George Gordon (Noel) Byron, 6th Baron Byron (January 22, 1788April 19, 1824) was an Anglo-Scottish poet and leading figure in Romanticism. Among his best-known works are the narrative poems Childe Harold's Pilgrimage and Don ...
I have always laid it down as a maxim --and found it justified by experience --that a man and a woman make far better friendships than can exist between two of the same sex --but then with the condition that they never have made or are to make love to each other.
If I don't write to empty my mind, I go mad. As to that regular, uninterrupted love of writing. I do not understand it. I feel it as a torture, which I must get rid of, but never as a pleasure. On the contrary, I think composition a great pain.
I really cannot know whether I am or am not the Genius you are pleased to call me, but I am very willing to put up with the mistake, if it be one. It is a title dearly enough bought by most men, to render it endurable, even when not quite clearly made out, which it never can be till the Posterity, whose decisions are merely dreams to ourselves, has sanctioned or denied it, while it can touch us no further.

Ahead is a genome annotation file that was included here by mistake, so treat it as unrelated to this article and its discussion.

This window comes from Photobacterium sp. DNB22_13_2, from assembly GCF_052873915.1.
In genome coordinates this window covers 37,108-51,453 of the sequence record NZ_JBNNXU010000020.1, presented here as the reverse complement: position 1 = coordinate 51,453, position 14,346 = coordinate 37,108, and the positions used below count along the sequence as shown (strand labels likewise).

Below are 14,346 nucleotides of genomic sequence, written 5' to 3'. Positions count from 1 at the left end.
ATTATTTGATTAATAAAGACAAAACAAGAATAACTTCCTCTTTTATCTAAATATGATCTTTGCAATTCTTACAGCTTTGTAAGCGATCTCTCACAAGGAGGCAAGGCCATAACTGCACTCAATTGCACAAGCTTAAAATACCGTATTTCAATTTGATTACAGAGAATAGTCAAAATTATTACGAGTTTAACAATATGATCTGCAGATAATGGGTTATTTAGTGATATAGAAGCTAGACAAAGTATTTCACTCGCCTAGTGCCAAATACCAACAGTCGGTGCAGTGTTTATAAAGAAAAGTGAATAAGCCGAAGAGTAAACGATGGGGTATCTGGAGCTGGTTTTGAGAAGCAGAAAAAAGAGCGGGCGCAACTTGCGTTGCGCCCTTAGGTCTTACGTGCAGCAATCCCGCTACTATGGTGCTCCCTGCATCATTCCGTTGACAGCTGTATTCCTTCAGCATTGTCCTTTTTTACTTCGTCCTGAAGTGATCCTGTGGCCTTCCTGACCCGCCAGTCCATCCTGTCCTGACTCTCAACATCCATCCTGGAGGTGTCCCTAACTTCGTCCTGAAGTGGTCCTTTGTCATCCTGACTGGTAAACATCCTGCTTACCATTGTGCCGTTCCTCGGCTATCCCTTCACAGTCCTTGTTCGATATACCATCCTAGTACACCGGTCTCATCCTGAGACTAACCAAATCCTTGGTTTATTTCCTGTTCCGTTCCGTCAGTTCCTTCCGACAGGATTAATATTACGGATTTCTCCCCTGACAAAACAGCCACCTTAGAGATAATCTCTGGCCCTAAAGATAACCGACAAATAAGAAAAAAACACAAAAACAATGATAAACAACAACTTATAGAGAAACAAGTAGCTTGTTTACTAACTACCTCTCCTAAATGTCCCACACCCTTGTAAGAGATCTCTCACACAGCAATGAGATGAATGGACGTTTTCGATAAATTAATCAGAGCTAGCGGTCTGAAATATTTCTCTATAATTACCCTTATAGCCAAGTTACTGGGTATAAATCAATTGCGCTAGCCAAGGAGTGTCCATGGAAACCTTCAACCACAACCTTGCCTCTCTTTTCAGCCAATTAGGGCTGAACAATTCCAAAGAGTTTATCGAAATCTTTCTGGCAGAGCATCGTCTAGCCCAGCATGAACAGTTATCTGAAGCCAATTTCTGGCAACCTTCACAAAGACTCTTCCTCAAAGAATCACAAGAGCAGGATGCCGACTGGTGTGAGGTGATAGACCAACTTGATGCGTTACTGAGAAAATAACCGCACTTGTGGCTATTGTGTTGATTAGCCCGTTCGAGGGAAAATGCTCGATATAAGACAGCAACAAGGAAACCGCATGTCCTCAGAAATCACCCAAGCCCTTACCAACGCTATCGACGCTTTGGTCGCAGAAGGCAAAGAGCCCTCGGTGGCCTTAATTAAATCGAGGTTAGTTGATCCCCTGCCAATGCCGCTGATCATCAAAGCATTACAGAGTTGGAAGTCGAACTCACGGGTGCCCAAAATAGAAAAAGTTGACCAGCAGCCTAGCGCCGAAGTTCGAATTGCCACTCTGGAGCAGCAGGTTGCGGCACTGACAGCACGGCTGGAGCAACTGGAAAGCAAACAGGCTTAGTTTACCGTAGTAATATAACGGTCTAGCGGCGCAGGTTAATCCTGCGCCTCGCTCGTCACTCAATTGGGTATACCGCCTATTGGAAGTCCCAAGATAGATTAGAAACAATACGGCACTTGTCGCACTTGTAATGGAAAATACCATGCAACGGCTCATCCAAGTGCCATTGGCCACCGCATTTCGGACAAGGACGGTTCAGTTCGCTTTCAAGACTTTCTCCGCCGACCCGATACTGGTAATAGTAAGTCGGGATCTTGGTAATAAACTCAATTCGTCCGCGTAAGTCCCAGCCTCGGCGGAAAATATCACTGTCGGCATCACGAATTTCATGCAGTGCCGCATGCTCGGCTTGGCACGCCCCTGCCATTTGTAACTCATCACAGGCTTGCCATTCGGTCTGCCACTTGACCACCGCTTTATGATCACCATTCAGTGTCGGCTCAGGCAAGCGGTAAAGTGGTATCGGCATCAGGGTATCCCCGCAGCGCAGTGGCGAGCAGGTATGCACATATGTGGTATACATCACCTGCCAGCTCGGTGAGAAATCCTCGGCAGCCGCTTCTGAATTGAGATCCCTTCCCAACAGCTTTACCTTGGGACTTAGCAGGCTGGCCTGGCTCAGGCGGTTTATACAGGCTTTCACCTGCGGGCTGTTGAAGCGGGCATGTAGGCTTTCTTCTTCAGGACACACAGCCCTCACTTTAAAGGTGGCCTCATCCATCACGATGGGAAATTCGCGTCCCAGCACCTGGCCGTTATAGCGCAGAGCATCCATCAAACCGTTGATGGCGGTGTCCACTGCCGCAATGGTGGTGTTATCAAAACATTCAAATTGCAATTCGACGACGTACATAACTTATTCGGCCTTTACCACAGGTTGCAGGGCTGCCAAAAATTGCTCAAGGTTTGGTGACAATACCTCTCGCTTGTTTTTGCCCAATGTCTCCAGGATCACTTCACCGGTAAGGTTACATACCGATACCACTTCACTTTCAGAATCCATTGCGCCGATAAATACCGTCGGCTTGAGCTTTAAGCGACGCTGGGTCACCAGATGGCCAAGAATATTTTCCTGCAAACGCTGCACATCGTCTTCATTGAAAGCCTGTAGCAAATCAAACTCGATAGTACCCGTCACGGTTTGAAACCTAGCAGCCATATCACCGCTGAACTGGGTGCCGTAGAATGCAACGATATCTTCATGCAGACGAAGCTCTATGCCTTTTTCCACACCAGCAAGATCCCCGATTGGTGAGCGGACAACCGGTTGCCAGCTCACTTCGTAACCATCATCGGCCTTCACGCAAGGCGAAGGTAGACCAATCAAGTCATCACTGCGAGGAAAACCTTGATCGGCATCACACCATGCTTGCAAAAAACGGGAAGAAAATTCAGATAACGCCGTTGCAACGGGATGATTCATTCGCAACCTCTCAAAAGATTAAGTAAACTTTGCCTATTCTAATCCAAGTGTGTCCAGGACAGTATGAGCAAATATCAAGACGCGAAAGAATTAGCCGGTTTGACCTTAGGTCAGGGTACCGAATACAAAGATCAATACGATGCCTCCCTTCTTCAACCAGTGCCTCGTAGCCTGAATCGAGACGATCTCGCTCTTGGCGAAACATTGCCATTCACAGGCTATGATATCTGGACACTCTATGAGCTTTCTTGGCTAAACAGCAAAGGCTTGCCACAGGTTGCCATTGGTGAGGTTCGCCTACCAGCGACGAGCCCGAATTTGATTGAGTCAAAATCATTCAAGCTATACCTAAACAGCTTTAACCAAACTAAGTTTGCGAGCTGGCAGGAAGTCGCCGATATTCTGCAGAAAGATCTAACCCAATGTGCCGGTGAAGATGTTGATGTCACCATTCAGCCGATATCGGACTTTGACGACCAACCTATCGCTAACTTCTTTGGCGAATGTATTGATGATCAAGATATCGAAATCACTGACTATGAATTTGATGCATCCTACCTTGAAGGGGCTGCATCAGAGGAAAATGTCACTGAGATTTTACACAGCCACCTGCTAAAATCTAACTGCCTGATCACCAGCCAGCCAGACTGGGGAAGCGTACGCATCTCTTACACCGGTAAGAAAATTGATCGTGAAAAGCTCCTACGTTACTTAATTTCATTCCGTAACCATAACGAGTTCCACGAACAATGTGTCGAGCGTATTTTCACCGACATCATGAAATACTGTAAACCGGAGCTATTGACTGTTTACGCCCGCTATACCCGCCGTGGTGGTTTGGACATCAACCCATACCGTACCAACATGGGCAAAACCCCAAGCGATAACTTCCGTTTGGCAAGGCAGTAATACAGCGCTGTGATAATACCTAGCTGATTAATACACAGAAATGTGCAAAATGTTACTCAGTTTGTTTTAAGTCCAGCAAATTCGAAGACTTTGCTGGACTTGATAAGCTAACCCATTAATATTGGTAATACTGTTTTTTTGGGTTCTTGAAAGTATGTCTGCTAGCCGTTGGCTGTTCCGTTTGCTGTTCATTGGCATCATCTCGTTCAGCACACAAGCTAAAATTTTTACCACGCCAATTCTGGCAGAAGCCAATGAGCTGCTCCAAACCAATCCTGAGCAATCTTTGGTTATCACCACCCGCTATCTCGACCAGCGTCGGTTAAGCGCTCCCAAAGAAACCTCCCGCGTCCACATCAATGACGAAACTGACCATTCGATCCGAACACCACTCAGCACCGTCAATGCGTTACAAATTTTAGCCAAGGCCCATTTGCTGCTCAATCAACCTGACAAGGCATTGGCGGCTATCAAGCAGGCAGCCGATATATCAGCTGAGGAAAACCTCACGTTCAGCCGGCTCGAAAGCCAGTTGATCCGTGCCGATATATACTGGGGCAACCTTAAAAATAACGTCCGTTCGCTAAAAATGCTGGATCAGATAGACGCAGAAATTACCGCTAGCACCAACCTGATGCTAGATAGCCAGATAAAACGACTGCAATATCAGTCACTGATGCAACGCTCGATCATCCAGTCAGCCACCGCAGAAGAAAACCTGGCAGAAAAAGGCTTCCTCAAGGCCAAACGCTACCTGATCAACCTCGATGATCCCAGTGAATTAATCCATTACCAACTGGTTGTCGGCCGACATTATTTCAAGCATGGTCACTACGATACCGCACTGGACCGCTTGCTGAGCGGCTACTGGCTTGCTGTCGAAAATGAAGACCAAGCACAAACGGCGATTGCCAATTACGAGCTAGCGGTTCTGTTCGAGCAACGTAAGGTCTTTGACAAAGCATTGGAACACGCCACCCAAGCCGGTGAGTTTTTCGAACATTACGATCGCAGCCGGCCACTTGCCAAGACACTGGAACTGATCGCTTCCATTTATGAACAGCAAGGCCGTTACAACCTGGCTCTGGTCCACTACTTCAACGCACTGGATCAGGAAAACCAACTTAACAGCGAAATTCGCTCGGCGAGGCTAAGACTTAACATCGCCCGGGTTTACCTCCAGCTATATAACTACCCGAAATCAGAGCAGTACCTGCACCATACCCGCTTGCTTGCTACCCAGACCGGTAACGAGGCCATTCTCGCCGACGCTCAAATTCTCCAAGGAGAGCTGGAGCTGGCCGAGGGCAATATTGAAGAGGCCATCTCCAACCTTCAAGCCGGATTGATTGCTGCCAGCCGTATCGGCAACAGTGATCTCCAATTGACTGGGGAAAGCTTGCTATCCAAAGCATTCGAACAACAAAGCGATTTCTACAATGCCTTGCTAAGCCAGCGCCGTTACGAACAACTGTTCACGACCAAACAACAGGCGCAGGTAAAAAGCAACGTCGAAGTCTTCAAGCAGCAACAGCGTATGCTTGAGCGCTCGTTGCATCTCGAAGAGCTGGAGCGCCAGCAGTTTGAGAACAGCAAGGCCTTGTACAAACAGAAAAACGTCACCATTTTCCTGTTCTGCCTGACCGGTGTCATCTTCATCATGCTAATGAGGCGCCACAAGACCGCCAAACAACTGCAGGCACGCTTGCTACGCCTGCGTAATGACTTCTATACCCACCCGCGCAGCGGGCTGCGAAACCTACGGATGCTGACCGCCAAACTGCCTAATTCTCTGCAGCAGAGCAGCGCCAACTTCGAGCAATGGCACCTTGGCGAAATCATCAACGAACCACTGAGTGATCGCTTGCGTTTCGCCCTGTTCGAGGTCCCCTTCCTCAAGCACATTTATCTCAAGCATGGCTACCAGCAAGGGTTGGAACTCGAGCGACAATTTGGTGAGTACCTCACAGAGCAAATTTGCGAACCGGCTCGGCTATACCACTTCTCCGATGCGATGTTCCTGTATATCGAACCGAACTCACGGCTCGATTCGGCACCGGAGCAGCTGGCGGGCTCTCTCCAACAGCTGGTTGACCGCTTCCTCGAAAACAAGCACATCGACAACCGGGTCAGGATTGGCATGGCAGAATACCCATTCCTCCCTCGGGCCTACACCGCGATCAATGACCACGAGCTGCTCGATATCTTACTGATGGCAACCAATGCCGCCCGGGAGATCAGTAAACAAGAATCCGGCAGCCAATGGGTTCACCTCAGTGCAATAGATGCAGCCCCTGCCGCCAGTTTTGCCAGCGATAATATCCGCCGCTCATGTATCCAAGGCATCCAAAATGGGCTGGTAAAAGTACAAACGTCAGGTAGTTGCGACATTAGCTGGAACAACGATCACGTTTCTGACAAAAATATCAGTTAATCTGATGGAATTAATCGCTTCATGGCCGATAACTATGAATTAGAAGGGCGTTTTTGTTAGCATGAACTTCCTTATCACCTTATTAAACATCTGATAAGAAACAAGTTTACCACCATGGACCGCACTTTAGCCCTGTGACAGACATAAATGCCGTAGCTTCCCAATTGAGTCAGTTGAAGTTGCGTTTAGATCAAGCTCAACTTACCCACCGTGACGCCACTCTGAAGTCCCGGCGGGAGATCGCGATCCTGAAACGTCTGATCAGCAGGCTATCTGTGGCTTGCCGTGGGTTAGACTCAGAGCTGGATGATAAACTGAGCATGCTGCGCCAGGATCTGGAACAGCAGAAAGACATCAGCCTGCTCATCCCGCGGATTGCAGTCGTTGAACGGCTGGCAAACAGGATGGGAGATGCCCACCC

I know that two and two make four -- and should be glad to prove it too if I could -- though I must say if by any sort of process I could convert 2 and 2 into five it would give me much greater pleasure.
There is something to me very softening in the presence of a woman, some strange influence, even if one is not in love with them, which I cannot at all account for, having no very high opinion of the sex. But yet, I always feel in better humor with myself and every thing else, if there is a woman within ken.